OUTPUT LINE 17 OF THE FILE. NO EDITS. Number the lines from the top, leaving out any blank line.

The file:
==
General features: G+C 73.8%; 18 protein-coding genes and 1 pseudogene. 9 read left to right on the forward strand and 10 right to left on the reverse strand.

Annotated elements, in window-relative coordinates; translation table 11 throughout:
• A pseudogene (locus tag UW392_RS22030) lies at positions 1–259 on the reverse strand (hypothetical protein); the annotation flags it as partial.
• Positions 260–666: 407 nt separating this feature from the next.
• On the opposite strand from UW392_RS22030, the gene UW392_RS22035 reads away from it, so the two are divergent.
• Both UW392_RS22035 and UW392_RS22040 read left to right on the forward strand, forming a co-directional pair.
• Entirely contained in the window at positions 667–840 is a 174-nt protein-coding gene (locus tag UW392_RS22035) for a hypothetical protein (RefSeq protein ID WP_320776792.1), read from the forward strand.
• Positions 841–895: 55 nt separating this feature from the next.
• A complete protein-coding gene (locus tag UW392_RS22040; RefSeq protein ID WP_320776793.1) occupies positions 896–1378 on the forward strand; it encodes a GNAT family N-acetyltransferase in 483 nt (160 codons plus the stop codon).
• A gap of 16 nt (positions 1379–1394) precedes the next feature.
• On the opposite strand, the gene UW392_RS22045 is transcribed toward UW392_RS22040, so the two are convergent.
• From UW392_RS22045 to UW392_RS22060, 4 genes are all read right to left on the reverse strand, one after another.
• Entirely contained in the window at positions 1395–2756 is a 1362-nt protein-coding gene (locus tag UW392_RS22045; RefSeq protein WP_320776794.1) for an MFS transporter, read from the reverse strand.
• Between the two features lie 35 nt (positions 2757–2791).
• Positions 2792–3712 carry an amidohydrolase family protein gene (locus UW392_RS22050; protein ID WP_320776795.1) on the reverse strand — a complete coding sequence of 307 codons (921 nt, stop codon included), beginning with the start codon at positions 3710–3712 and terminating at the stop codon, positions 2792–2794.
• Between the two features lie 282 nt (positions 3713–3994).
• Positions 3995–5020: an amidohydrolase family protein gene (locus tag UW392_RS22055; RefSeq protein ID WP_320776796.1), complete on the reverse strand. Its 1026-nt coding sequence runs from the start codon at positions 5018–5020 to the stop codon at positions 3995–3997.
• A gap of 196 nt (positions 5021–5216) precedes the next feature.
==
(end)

• Positions 3995–5020: an amidohydrolase family protein gene (locus tag UW392_RS22055; RefSeq protein ID WP_320776796.1), complete on the reverse strand. Its 1026-nt coding sequence runs from the start codon at positions 5018–5020 to the stop codon at positions 3995–3997.